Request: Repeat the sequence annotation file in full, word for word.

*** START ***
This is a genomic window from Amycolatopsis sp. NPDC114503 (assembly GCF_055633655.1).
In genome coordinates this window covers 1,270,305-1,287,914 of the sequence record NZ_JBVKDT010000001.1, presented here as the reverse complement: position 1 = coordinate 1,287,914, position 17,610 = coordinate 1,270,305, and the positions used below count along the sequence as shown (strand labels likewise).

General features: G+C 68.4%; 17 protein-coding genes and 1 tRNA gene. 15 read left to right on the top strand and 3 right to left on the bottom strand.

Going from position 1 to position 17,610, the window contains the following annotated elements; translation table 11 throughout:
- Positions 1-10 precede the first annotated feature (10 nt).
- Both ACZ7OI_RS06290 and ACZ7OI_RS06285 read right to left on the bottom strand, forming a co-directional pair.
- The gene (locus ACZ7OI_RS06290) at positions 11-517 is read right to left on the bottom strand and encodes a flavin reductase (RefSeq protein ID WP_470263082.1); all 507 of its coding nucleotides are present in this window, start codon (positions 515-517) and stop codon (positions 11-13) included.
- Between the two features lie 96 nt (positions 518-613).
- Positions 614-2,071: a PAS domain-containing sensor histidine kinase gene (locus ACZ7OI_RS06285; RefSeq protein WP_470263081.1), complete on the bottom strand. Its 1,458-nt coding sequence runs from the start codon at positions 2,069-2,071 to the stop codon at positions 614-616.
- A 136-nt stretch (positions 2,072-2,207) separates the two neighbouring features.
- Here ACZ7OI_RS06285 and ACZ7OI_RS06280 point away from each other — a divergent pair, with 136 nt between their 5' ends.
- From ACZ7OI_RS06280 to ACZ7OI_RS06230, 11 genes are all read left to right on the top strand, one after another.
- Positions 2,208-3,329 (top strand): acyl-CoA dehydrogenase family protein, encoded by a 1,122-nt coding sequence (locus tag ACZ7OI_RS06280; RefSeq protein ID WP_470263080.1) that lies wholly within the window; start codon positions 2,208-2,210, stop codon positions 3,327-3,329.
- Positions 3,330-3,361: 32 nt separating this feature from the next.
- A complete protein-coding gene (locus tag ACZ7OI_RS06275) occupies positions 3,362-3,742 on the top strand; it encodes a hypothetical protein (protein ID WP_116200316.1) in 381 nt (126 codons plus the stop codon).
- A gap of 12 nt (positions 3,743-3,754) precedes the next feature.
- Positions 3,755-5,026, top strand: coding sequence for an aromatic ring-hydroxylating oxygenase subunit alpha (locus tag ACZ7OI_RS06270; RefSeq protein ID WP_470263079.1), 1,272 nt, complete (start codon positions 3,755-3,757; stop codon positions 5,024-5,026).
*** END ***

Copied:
This is a genomic window from Amycolatopsis sp. NPDC114503 (assembly GCF_055633655.1).
In genome coordinates this window covers 1,270,305-1,287,914 of the sequence record NZ_JBVKDT010000001.1, presented here as the reverse complement: position 1 = coordinate 1,287,914, position 17,610 = coordinate 1,270,305, and the positions used below count along the sequence as shown (strand labels likewise).

General features: G+C 68.4%; 17 protein-coding genes and 1 tRNA gene. 15 read left to right on the top strand and 3 right to left on the bottom strand.

Going from position 1 to position 17,610, the window contains the following annotated elements; translation table 11 throughout:
- Positions 1-10 precede the first annotated feature (10 nt).
- Both ACZ7OI_RS06290 and ACZ7OI_RS06285 read right to left on the bottom strand, forming a co-directional pair.
- The gene (locus ACZ7OI_RS06290) at positions 11-517 is read right to left on the bottom strand and encodes a flavin reductase (RefSeq protein ID WP_470263082.1); all 507 of its coding nucleotides are present in this window, start codon (positions 515-517) and stop codon (positions 11-13) included.
- Between the two features lie 96 nt (positions 518-613).
- Positions 614-2,071: a PAS domain-containing sensor histidine kinase gene (locus ACZ7OI_RS06285; RefSeq protein WP_470263081.1), complete on the bottom strand. Its 1,458-nt coding sequence runs from the start codon at positions 2,069-2,071 to the stop codon at positions 614-616.
- A 136-nt stretch (positions 2,072-2,207) separates the two neighbouring features.
- Here ACZ7OI_RS06285 and ACZ7OI_RS06280 point away from each other — a divergent pair, with 136 nt between their 5' ends.
- From ACZ7OI_RS06280 to ACZ7OI_RS06230, 11 genes are all read left to right on the top strand, one after another.
- Positions 2,208-3,329 (top strand): acyl-CoA dehydrogenase family protein, encoded by a 1,122-nt coding sequence (locus tag ACZ7OI_RS06280; RefSeq protein ID WP_470263080.1) that lies wholly within the window; start codon positions 2,208-2,210, stop codon positions 3,327-3,329.
- Positions 3,330-3,361: 32 nt separating this feature from the next.
- A complete protein-coding gene (locus tag ACZ7OI_RS06275) occupies positions 3,362-3,742 on the top strand; it encodes a hypothetical protein (protein ID WP_116200316.1) in 381 nt (126 codons plus the stop codon).
- A gap of 12 nt (positions 3,743-3,754) precedes the next feature.
- Positions 3,755-5,026, top strand: coding sequence for an aromatic ring-hydroxylating oxygenase subunit alpha (locus tag ACZ7OI_RS06270; RefSeq protein ID WP_470263079.1), 1,272 nt, complete (start codon positions 3,755-3,757; stop codon positions 5,024-5,026).